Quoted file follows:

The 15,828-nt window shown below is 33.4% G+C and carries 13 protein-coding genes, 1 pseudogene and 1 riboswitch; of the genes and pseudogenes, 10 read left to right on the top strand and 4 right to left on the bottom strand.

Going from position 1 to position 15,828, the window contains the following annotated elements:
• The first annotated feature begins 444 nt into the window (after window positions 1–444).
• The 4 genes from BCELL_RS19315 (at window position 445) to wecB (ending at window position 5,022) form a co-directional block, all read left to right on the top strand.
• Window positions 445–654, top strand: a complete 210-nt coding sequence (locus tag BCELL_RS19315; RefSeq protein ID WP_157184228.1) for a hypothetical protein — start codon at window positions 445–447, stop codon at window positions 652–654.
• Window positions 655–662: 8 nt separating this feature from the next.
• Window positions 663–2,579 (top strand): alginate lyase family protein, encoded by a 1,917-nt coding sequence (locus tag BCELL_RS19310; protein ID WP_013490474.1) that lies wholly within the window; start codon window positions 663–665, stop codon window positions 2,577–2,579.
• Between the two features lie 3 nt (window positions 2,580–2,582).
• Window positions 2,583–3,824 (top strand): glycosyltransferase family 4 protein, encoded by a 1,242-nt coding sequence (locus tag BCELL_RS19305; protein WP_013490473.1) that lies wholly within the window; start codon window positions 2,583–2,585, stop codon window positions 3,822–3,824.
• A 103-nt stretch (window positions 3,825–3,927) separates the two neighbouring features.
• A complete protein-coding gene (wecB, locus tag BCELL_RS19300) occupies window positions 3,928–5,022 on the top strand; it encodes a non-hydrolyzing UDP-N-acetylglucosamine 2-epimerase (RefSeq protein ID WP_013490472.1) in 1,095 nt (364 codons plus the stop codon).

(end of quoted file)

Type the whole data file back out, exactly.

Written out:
The 15,828-nt window shown below is 33.4% G+C and carries 13 protein-coding genes, 1 pseudogene and 1 riboswitch; of the genes and pseudogenes, 10 read left to right on the top strand and 4 right to left on the bottom strand.

Going from position 1 to position 15,828, the window contains the following annotated elements:
• The first annotated feature begins 444 nt into the window (after window positions 1–444).
• The 4 genes from BCELL_RS19315 (at window position 445) to wecB (ending at window position 5,022) form a co-directional block, all read left to right on the top strand.
• Window positions 445–654, top strand: a complete 210-nt coding sequence (locus tag BCELL_RS19315; RefSeq protein ID WP_157184228.1) for a hypothetical protein — start codon at window positions 445–447, stop codon at window positions 652–654.
• Window positions 655–662: 8 nt separating this feature from the next.
• Window positions 663–2,579 (top strand): alginate lyase family protein, encoded by a 1,917-nt coding sequence (locus tag BCELL_RS19310; protein ID WP_013490474.1) that lies wholly within the window; start codon window positions 663–665, stop codon window positions 2,577–2,579.
• Between the two features lie 3 nt (window positions 2,580–2,582).
• Window positions 2,583–3,824 (top strand): glycosyltransferase family 4 protein, encoded by a 1,242-nt coding sequence (locus tag BCELL_RS19305; protein WP_013490473.1) that lies wholly within the window; start codon window positions 2,583–2,585, stop codon window positions 3,822–3,824.
• A 103-nt stretch (window positions 3,825–3,927) separates the two neighbouring features.
• A complete protein-coding gene (wecB, locus tag BCELL_RS19300) occupies window positions 3,928–5,022 on the top strand; it encodes a non-hydrolyzing UDP-N-acetylglucosamine 2-epimerase (RefSeq protein ID WP_013490472.1) in 1,095 nt (364 codons plus the stop codon).